Gary: A Sequel to Titus Andronicus
Nathan Lane, Kristine Nielsen and Julie White return to Broadway in Taylor Mac’s outrageous new low comedy, a follow-up to Shakespeare’s bloodiest revenge play.
Playwright Taylor Mac’s Broadway debut, Gary: A Sequel to Titus Andronicus, comes with a great many pluses: three consummate clowns, Nathan Lane, Kristine Nielsen and Julie White, directed by George C. Wolfe, and a terrific set by Santo Loquasto. This ribald yet philosophical downtown comedy is making its debut at the Booth Theatre, usually home to sedate, serious dramas. While low humor seems to be the name of the game, the play also has a good deal to say on various topics like comedy and tragedy, political systems, class structure, the little people who generally do the dirty work, and parodying Elizabethan revenge plays. The humor in Gary is not for everyone, but those who relish low comedy will have a ball as do the actors on stage.
As the subtitle states, the play is set in 400 AD in the aftermath of Shakespeare’s tragedy Titus Andronicus, which ends with most of the characters killed by each other in a series of revenge plots at the fall of the Roman Empire. In the new play, we are in Titus’ banquet hall which is now a charnel house sheltering 1,000 dead bodies. Janice (Nielsen), a maid, has the job of cleaning up the bodies and the hall in preparation for the inauguration of the new emperor. Enter Gary (Lane), a street clown, who at the end of Shakespeare’s play was condemned to death, but now apparently has talked his executioners out of it as he has volunteered to help clean up the bodies. He argues with Janice as to which of them is in charge, but she explains that there is a technique to it which she alone knows and he has to follow her orders.
While avoiding doing much work, Gary reveals that he has the ambition to go from street clown, to court Fool, they who “tease out our stupidity with brains,” and so save the world. Gary and Janice talk about their places in the world at the bottom of society and how the maids and clowns of the world are generally ignored by the rest. Examining all of the dead bodies at their mercy, Gary talks about turning tragedy into comedy as his way of saving the world. They talk about the political state of things: Janice tells us they live in an “autocracy turned to a democracy turning back to an autocracy.” Janice, an early feminist, complains that there have been no female emperors and that it is the men who start all of the wars. Ultimately, she declares that it is time for an emperor “who knows a thing or two about how to make a thing work.” Having had a near death experience before the play began, Gary declares he has a “responsibility” to save the world.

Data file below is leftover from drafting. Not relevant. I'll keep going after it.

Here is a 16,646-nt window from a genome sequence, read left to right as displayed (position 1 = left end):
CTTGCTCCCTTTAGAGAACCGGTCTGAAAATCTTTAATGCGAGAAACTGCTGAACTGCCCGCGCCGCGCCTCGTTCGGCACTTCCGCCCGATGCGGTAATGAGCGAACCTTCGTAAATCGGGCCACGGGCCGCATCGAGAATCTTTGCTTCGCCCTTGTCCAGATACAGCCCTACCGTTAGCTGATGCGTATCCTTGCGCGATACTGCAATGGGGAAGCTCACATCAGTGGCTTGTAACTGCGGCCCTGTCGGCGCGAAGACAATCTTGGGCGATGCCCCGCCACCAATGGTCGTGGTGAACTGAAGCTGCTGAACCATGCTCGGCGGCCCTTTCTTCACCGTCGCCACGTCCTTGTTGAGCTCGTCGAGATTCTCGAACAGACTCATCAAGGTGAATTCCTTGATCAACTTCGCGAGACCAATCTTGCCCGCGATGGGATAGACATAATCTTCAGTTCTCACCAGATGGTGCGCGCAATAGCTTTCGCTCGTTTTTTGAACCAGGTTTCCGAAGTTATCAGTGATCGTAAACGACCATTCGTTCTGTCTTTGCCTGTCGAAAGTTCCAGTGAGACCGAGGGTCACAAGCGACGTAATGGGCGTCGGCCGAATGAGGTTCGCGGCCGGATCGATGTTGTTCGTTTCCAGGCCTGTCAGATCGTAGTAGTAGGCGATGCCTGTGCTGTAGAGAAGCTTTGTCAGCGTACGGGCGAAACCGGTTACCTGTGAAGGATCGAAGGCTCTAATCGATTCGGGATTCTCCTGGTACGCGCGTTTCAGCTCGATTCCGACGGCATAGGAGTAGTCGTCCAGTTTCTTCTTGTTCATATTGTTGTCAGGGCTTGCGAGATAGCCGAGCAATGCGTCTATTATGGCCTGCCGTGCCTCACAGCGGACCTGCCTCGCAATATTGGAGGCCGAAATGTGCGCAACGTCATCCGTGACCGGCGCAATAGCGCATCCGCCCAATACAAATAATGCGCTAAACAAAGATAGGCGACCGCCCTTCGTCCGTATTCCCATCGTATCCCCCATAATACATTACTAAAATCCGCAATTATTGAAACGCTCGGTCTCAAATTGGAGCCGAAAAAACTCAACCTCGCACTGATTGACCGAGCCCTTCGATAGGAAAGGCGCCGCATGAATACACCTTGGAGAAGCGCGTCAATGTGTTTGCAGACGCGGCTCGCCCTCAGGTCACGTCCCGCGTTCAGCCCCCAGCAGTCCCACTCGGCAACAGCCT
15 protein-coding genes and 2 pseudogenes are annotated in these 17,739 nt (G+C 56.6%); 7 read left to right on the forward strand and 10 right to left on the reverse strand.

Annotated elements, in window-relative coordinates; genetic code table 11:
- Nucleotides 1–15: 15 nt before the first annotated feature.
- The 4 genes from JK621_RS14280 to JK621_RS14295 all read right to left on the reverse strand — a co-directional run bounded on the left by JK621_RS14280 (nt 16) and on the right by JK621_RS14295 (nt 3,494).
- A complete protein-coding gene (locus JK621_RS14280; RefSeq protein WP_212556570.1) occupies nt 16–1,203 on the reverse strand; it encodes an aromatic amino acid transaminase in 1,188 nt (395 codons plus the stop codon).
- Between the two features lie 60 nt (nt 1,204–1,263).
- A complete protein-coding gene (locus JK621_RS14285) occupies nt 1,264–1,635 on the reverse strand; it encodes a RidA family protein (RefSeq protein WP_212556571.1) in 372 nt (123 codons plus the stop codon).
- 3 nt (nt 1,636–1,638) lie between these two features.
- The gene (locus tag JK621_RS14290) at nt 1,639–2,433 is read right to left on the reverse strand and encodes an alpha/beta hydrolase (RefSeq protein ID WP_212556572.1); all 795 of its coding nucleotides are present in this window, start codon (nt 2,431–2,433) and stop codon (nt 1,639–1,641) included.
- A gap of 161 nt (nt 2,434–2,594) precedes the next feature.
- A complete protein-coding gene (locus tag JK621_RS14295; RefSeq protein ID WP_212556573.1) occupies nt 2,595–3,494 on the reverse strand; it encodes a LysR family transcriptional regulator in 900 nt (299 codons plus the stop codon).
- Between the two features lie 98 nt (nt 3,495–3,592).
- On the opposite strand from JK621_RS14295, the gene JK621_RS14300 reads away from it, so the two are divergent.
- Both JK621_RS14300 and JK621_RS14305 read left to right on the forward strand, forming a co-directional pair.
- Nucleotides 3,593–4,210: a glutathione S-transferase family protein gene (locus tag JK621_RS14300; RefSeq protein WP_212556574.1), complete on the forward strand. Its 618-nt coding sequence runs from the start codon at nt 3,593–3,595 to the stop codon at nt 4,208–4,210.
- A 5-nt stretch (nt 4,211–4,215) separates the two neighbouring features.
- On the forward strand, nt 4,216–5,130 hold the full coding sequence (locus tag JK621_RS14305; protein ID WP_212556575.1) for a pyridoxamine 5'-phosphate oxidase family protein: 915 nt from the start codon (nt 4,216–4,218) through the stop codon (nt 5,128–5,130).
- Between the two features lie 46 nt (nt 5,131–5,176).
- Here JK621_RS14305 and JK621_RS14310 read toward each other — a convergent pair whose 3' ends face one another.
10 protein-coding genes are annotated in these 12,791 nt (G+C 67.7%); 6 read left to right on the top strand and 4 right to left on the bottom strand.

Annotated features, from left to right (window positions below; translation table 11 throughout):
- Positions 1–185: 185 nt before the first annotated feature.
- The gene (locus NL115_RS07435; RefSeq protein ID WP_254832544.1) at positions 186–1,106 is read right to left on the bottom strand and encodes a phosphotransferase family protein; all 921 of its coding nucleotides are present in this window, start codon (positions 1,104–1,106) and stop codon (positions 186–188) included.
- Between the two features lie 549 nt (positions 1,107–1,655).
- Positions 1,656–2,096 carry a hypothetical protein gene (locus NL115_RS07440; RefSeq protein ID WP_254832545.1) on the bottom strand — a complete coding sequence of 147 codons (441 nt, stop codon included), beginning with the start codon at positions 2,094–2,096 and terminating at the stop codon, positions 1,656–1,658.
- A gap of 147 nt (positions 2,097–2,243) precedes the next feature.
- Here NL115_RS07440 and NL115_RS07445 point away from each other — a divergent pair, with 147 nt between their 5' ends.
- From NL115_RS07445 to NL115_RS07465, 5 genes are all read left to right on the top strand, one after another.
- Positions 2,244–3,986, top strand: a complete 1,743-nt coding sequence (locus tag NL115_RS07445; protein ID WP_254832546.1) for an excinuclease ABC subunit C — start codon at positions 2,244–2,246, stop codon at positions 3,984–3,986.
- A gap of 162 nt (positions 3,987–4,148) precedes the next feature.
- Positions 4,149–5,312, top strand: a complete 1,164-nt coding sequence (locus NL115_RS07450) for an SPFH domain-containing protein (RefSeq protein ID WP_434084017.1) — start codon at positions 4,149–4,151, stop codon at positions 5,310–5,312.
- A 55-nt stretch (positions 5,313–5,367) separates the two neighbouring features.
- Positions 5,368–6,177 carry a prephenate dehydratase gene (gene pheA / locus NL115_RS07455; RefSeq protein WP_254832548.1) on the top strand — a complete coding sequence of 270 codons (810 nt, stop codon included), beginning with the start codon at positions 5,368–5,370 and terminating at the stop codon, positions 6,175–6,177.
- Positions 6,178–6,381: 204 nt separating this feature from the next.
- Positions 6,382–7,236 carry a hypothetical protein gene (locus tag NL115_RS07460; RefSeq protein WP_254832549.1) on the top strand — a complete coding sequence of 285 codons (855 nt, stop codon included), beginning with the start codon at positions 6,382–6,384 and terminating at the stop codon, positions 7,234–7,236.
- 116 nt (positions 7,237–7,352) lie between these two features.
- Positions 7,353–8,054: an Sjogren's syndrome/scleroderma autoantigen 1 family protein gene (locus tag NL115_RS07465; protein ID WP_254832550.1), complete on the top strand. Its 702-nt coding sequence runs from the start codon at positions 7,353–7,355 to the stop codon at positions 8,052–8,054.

Julie White as the midwife who attempted to save the baby at the end of Titus and ended up with her throat slit appears in an opening curtain speech spurting blood from her neck in comedic fashion and later hows up alive among the dead bodies about two–thirds of the way through the play. Speaking in a cultivated British accent, unlike Lane and Nielsen who speak in various forms of Cockney, White who continually has blood coming out of her regrets not saving the baby and wonders what she can do about it. She gets caught up in Gary’s idea to turn things into a comedy for the entertainment of the inauguration, while Janice finally takes things into her own hands.
Mac’s play is alternately in rhymed couplets, blank verse and prose, much like Elizabethan plays which it parodies. The low comedy includes flatulence jokes, penis jokes, bodily fluid jokes, puns, word play, and visual gags. Santo Loquasto’s immense Roman banqueting hall with its piles of mannequins of dead, mostly nude male bodies is remarkable, as well as the elaborate red and gold curtain that initially hides it. One assumes that he is also responsible for the life size mannequins which resemble puppets in all shapes and sizes, some costumed, some not.
The rest of the production is also in on the joke. Ann Roth is responsible for the Roman costumes which have an Elizabethan sensibility. The elaborate hair designs are the work of Campbell Young Associates. Included in the stellar production team are movement by mime Bill Irwin and martial trumpet music by Danny Elfman, the two-time Emmy Award winner and three-time Academy Award and Golden Globe nominee. The off-stage sounds as well as the gassy noises that come from the dead bodies are the work of designer Dan Moses Schreier. The lighting which seems to travel from daylight to evening has been created by the legendary team of Jules Fisher and Peggy Eisenhauer.
Taylor Mac’s Gary: A Sequel to Titus Andronicus seems a strange choice for Broadway with its rowdy low humor. However, in the hands of such comedic talents as Tony Award winners Nathan Lane and Julie White and Tony nominee Kristine Nielsen (who has previously appeared in Mac’s Hir at Playwrights Horizons), it is a riotous experience with a philosophical bent. In the capable hands of director George C. Wolfe who has often been associated with cutting edge works by new authors, the actors milk each gag dry but not before getting the maximum effect out of each. Wolfe also keeps these larger-than-life talents in check so that they do not end up over-the-top as they so often do in lesser hands. A word of advice: it does help with the names mentioned if you look up the plot of Shakespeare’s Titus before you see Gary.
Gary: A Sequel to Titus Andronicus (through June 16, 2019)
Booth Theatre, 222 W. 45th Street, in Manhattan
For tickets, call 212-239-6200 or visit http://www.garyonbroadway.com
Running time 90 minutes with no intermission
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